Former Public Defender And Assistant DA To Challenge Zappala In 2019

Jul 2, 2018

Former public defender Turahn Jenkins of Churchill will run against Allegheny County District Attorney Stephen Zappala in 2019, when the 20-year Democratic incumbent is up for reelection.

 

A Democrat, Jenkins announced his candidacy to scores of people who filled a rainy Freedom Corner in the Hill District early Monday evening.

 

The announcement comes nearly two weeks after East Pittsburgh police officer Michael Rosfeld shot and killed black teenager Antwon Rose, Jr. Rosfeld, who is white, fired at Rose as a he fled a vehicle suspected of being involved in an earlier shooting. Rose was unarmed.

 

The teen’s death sparked days of protests, with activists repeatedly calling for Allegheny County District Attorney Stephen Zappala to be voted out of office.

 

They continued those calls Monday, even though Zappala charged Rosfeld with criminal homicide last week.

 

Jenkins, 40, said that he decided to run weeks before Rose’s death.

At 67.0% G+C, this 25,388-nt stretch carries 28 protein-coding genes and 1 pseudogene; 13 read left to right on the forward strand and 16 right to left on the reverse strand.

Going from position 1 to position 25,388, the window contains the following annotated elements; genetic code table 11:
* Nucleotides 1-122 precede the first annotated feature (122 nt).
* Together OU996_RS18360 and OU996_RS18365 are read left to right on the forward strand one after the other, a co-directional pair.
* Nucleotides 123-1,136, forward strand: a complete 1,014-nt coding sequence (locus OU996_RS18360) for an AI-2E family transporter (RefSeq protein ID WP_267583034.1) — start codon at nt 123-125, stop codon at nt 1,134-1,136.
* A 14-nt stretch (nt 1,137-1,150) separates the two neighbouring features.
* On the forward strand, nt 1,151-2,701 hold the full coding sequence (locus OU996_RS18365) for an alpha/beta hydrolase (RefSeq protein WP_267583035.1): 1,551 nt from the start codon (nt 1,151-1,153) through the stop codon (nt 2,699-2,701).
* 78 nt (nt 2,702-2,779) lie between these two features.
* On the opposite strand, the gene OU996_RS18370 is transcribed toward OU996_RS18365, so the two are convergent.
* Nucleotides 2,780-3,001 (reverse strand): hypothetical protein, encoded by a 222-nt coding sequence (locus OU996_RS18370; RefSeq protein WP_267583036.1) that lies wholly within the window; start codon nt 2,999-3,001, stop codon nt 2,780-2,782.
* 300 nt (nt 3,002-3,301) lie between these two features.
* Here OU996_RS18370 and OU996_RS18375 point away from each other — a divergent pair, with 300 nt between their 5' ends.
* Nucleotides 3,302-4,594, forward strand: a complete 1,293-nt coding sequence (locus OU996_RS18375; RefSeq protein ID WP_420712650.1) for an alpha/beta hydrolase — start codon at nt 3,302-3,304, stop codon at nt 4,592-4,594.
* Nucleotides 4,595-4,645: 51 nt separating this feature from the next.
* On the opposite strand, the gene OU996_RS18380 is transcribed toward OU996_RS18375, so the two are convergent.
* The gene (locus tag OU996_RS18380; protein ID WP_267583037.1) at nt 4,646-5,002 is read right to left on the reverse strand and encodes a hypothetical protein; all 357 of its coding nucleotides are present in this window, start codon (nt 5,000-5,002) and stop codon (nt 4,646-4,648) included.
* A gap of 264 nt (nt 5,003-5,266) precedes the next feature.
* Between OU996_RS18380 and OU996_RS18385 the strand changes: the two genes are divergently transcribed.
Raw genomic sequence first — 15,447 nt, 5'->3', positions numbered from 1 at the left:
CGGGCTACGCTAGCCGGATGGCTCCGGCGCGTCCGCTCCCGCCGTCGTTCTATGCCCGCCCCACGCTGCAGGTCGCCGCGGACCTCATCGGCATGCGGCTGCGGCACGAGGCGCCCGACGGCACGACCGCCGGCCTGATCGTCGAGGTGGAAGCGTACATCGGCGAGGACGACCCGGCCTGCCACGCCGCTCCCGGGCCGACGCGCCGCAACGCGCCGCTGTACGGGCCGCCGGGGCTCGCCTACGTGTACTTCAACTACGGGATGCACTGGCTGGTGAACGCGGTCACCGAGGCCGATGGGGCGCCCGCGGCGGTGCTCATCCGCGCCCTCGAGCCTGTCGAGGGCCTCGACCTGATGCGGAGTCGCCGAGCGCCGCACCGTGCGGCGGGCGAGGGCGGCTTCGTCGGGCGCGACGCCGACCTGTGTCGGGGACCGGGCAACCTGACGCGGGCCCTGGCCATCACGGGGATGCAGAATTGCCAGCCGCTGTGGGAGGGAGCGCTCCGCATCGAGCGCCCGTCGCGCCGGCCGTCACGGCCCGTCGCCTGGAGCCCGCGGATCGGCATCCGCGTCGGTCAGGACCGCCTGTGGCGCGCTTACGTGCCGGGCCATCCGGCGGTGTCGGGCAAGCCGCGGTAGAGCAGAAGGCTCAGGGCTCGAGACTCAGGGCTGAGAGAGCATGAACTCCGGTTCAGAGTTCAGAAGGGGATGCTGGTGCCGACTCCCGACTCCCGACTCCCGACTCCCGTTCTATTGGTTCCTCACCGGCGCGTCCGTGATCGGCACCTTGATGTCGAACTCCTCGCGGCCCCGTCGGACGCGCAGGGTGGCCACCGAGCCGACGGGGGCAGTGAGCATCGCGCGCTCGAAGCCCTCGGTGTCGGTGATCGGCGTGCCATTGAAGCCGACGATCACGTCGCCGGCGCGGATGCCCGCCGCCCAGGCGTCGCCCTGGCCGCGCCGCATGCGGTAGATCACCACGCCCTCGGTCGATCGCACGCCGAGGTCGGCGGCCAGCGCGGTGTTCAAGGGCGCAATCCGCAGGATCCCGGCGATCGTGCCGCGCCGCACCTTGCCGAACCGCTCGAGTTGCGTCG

“The system has been broken for a long time, and it’s time for a change,” he said. “And in order to effectuate that change, you have to start in the district attorney’s office.”

 

As DA, Jenkins said he would work to end mass incarceration, reform cash bail and rehabilitate defendants struggling with substance abuse.

 

“We need to look at people as people and not dockets,” Jenkins said. “We need to focus on humanization and not criminalization.”

 

Jenkins served as chief deputy director in the Allegheny County Public Defender's Office until resigning Monday. Prosecutors, he said, have the greatest power to reform the criminal justice system through their discretion in setting law enforcement priorities and charging suspects.

 

“They essentially control the criminal justice system,” Jenkins said, following his remarks to the crowd.

 

Jenkins earned his law degree from Duquesne School of Law, where he has also served as an adjunct professor.

 

Originally from Monroeville and a graduate of Gateway High School, Jenkins worked as an assistant district attorney in Allegheny County from 2006 to 2008. He ran his own practice, specializing in criminal defense, before joining the public defender’s office in 2013.

 

Jenkins’ kicked off his campaign less than a year after another former criminal defense lawyer, Larry Krasner, won his bid to become district attorney in Philadelphia.

 

Zappala was appointed in 1998 and has since been elected to the post five times.

 

Jenkins supported Zappala's decision to charge Rosfeld for the killing of Antwon Rose, but said he would have been quicker to bring charges.